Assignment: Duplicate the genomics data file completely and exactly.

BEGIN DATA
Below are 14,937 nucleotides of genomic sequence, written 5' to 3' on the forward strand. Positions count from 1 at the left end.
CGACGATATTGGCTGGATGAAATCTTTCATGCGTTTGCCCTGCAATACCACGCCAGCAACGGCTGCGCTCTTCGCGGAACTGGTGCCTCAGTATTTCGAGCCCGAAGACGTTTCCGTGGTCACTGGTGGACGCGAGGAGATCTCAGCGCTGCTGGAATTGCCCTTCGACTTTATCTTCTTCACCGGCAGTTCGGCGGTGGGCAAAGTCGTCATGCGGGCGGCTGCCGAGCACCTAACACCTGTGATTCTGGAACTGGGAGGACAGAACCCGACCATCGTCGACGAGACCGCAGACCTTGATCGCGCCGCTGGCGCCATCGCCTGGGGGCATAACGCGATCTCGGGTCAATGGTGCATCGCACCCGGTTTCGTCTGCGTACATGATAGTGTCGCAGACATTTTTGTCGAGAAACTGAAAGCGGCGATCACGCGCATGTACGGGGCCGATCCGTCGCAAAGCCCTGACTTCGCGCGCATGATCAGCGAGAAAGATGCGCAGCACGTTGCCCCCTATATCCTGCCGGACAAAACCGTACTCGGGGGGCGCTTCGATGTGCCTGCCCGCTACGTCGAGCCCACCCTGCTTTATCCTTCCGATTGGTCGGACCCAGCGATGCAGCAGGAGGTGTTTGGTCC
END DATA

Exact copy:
Below are 14,937 nucleotides of genomic sequence, written 5' to 3' on the forward strand. Positions count from 1 at the left end.
CGACGATATTGGCTGGATGAAATCTTTCATGCGTTTGCCCTGCAATACCACGCCAGCAACGGCTGCGCTCTTCGCGGAACTGGTGCCTCAGTATTTCGAGCCCGAAGACGTTTCCGTGGTCACTGGTGGACGCGAGGAGATCTCAGCGCTGCTGGAATTGCCCTTCGACTTTATCTTCTTCACCGGCAGTTCGGCGGTGGGCAAAGTCGTCATGCGGGCGGCTGCCGAGCACCTAACACCTGTGATTCTGGAACTGGGAGGACAGAACCCGACCATCGTCGACGAGACCGCAGACCTTGATCGCGCCGCTGGCGCCATCGCCTGGGGGCATAACGCGATCTCGGGTCAATGGTGCATCGCACCCGGTTTCGTCTGCGTACATGATAGTGTCGCAGACATTTTTGTCGAGAAACTGAAAGCGGCGATCACGCGCATGTACGGGGCCGATCCGTCGCAAAGCCCTGACTTCGCGCGCATGATCAGCGAGAAAGATGCGCAGCACGTTGCCCCCTATATCCTGCCGGACAAAACCGTACTCGGGGGGCGCTTCGATGTGCCTGCCCGCTACGTCGAGCCCACCCTGCTTTATCCTTCCGATTGGTCGGACCCAGCGATGCAGCAGGAGGTGTTTGGTCC